I’ve seen some complaints about the ruching, but I found the instructions simple and easy to follow. It is gathering stabilized with binding, not elastic. I’ve included a close up of the ruching below.
I thought about leaving the sleeves off, but didn’t think it looked balanced, so I completed them. I would like to try the long sleeved version in the future. This dress is comfortable, and I like it. I would like to note the sleeves don’t really move with the body. It will be interesting to see if that is an issue when I make a long sleeved version.
When I wore it work for pictures, a co-worker told me that it reminded him of a tablecloth for a picnic. What do you think?
I saw this pattern sometime ago, and something about it kept me coming back to it, so on a McCall’s pattern sale day, I picked it up. Who doesn’t need a simple sheath dress?
McCalls 7014 is shown on the envelope in plaid as seen to the right. So I thought, why not, I can do plaid, it’s on sale. 🙂 Little did I know how much that little decision would affect the amount of time it would take to complete this dress. Pattern matching added more time in the pattern placement and cutting phase as well as the sewing phase. After that, whipping through the lining was a breeze.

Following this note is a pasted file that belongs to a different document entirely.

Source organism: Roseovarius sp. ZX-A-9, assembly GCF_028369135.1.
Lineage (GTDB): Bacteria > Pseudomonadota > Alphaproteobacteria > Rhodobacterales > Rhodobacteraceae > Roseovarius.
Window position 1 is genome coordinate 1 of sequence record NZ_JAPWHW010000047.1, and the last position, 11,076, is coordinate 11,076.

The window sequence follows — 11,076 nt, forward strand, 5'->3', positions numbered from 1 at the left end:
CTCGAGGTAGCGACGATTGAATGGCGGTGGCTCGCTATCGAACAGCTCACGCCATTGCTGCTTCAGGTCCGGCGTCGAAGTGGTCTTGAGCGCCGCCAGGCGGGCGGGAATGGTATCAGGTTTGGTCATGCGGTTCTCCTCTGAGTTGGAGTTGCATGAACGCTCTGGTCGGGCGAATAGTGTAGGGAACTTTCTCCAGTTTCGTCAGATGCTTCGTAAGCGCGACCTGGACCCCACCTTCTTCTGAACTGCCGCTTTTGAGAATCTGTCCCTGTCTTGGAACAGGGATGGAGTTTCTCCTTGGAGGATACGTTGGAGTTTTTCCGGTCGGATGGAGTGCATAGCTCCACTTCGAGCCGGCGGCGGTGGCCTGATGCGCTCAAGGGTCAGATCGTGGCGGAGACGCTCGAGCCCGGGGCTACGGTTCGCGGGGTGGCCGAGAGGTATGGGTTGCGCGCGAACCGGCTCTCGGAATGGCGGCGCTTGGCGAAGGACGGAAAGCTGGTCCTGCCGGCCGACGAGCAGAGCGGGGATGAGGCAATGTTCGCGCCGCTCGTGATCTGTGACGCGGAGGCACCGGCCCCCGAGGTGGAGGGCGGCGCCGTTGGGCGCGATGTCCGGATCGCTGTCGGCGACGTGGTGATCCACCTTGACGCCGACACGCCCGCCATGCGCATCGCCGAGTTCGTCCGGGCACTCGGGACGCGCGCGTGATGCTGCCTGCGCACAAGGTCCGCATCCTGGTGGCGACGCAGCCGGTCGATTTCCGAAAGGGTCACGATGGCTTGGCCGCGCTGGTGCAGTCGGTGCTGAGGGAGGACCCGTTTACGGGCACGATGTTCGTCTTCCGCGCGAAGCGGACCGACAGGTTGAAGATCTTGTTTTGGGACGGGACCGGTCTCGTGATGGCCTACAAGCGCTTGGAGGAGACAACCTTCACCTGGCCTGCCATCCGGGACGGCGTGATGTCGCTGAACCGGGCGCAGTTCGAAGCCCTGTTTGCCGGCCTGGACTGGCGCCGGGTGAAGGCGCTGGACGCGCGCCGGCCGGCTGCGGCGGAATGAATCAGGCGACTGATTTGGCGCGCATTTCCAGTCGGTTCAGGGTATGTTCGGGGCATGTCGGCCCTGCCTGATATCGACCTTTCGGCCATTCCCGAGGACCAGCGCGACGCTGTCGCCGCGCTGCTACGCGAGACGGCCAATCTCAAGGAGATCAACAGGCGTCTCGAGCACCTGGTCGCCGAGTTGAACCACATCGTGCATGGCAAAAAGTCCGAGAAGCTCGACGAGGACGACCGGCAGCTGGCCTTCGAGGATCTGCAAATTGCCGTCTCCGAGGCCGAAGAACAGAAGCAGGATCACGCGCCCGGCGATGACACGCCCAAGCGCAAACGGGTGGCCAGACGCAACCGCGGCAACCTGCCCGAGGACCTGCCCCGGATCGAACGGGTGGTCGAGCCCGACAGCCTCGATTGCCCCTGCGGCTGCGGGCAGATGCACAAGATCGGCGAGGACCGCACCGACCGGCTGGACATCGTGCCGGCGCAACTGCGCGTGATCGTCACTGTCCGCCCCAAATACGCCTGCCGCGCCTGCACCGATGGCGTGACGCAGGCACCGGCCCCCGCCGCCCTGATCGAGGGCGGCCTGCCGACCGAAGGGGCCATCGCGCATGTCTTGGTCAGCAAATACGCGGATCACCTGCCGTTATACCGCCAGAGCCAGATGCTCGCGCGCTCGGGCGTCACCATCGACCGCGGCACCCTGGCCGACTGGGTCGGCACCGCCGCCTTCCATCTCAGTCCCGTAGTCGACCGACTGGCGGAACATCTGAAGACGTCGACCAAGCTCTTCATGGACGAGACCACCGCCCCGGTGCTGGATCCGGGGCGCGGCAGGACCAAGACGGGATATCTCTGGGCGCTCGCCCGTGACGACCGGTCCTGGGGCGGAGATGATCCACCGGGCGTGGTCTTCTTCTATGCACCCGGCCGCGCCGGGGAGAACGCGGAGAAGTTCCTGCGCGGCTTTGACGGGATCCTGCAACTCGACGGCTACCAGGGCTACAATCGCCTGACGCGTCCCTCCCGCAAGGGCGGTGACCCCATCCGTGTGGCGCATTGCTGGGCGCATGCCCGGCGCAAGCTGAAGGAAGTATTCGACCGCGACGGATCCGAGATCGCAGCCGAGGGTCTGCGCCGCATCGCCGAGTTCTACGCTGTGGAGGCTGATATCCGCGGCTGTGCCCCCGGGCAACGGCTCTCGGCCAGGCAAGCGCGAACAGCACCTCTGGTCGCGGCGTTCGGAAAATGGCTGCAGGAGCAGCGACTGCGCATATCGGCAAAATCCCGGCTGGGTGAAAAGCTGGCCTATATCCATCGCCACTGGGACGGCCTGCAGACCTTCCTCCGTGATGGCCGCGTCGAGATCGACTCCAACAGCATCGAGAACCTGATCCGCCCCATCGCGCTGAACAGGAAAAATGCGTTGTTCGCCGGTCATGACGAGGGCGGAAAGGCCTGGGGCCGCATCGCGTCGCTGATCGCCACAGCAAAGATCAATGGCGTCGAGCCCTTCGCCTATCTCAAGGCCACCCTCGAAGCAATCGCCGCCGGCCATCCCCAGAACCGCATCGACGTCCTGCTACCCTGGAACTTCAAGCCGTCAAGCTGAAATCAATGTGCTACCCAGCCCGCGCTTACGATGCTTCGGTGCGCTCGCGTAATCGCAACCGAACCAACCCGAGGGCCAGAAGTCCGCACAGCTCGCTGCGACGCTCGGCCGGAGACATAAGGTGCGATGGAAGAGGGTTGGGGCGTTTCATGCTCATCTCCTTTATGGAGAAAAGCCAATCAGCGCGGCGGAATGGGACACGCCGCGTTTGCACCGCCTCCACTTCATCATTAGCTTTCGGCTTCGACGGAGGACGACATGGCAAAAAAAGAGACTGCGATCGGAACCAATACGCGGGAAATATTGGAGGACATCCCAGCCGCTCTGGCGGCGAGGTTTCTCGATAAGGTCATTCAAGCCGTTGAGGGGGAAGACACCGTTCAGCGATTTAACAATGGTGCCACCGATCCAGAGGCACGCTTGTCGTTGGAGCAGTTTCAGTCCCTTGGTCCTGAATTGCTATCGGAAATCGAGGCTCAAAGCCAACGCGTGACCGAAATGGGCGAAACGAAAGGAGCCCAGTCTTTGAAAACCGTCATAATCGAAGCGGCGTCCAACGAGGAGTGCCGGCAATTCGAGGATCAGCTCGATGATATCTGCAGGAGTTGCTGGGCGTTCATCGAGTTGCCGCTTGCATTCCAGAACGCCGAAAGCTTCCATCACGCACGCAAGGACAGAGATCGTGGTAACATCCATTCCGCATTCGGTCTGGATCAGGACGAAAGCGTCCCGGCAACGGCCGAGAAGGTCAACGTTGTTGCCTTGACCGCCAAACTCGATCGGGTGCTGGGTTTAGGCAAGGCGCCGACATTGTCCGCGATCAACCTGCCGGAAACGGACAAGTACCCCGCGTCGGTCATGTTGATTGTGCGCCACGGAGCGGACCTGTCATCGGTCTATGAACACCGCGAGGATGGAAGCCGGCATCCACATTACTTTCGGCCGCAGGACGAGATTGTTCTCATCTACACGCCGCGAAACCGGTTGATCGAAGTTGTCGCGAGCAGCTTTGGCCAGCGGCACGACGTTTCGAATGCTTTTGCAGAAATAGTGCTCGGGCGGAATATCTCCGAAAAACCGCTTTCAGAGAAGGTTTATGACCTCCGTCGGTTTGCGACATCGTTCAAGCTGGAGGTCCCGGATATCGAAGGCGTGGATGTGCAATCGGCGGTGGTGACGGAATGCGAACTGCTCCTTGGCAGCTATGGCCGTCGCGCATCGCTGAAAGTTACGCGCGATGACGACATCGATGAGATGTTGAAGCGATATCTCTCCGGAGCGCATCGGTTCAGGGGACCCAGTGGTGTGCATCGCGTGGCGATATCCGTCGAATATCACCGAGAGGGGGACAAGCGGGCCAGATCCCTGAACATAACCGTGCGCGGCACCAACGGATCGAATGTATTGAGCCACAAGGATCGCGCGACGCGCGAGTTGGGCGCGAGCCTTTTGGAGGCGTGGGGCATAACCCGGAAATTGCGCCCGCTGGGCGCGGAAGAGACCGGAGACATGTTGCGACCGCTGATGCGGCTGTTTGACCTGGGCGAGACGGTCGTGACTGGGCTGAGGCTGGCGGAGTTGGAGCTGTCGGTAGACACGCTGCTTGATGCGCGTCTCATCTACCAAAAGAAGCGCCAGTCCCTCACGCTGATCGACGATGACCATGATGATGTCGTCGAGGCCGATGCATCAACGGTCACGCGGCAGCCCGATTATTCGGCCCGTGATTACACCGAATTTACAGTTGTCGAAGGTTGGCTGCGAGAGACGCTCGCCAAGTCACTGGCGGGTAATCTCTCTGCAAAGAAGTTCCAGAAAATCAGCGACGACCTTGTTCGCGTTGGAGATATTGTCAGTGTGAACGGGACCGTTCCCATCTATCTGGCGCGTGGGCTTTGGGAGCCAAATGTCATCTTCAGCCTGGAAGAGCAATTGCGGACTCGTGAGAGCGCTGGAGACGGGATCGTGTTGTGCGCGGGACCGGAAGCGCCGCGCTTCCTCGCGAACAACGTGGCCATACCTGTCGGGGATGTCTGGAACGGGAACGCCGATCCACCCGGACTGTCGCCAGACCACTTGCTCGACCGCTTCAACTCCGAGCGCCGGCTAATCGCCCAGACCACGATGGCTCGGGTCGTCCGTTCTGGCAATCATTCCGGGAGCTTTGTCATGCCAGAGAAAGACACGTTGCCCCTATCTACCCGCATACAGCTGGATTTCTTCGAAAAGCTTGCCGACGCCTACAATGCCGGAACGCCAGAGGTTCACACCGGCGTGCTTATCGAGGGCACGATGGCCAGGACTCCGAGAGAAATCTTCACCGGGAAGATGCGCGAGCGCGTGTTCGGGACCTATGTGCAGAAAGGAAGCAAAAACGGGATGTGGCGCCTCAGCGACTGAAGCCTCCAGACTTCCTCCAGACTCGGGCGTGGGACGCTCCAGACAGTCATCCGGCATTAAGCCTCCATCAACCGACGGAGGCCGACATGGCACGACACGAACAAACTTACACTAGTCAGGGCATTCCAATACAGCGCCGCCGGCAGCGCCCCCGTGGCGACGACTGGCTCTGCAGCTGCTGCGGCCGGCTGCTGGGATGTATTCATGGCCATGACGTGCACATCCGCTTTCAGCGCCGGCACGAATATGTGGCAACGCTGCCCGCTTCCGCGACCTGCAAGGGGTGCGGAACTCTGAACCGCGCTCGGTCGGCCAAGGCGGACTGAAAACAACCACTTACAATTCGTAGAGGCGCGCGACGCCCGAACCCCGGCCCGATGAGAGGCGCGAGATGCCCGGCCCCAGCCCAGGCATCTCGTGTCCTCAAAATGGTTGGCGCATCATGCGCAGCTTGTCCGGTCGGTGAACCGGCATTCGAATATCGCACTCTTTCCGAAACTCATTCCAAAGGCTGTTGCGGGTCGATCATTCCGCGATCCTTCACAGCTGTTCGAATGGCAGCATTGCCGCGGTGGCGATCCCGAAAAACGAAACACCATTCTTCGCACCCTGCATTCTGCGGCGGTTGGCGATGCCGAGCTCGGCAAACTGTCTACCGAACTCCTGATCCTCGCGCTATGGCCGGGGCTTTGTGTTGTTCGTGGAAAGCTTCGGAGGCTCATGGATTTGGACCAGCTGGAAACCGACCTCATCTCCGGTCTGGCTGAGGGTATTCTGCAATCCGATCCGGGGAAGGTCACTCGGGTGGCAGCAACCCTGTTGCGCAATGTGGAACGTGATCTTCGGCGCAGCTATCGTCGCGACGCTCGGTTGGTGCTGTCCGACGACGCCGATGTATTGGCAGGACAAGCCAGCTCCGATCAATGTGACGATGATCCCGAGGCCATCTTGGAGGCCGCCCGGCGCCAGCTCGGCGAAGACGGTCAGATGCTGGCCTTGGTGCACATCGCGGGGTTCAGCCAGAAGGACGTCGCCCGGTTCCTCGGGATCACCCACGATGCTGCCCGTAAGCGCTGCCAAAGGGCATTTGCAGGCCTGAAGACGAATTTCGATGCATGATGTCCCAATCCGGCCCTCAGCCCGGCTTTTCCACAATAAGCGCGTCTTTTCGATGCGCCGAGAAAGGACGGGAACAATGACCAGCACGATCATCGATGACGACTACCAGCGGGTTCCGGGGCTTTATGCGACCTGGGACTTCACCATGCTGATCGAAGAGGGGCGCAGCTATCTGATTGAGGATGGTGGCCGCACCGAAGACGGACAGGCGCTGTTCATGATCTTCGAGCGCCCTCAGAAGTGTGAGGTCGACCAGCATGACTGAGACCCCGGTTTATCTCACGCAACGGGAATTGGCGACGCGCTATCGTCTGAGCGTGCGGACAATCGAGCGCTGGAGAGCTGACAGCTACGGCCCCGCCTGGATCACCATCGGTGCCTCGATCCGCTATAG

As a pattern review, I chose the size 6 based on the finished garment measurements on the envelope. I made View A without the pockets and with an invisible zipper. I was drawn to the neckline, and I liked that it’s lined and doesn’t have a waistline seam. As you can see, I used a pink, white, and black plaid cotton with a beige polyester/rayon blend lining. I omitted the pockets, and used an invisible zipper instead of a standard one. I really liked the neckline on this dress. I rounded out the collar corners this time, I may make them points for a winter version, but I like this softer version.
This is a good sheath dress pattern for me. I had to make no alterations for it to fit comfortably. I probably won’t make it in a plaid again 🙂 (Yes, that’s the laziness talking).
I couldn’t help it. The shiny fabric had to come home with me. It was supposed to become a pair of pants for dance, but as you can see it became a dress instead.
As a pattern review, I made View B of Vogue 8921.
I chose the size (6) based on the finished garment bust measurement on the package (34 in). I omitted the sleeves because it’s hot here (in the good old summertime) and I omitted the zipper, because my fabric is stretchy enough that I don’t mind pulling it on over my head. I ended up cutting the back pieces on the fold to eliminate that seam.
This dress was relatively easy to put together, especially since I left off the zipper and sleeves. I would like to note that I’m pretty sure I cut my crossover pieces as directed and that means that they do not stretch across my body, so that tightened my waistline a bit. I prefer it, but if you want it to stretch you may want to alter the piece placement when you cut.
Overall, I like this pattern, and I will probably make both a shorter, tighter version as well as a floor-length version with sleeves for fall/winter.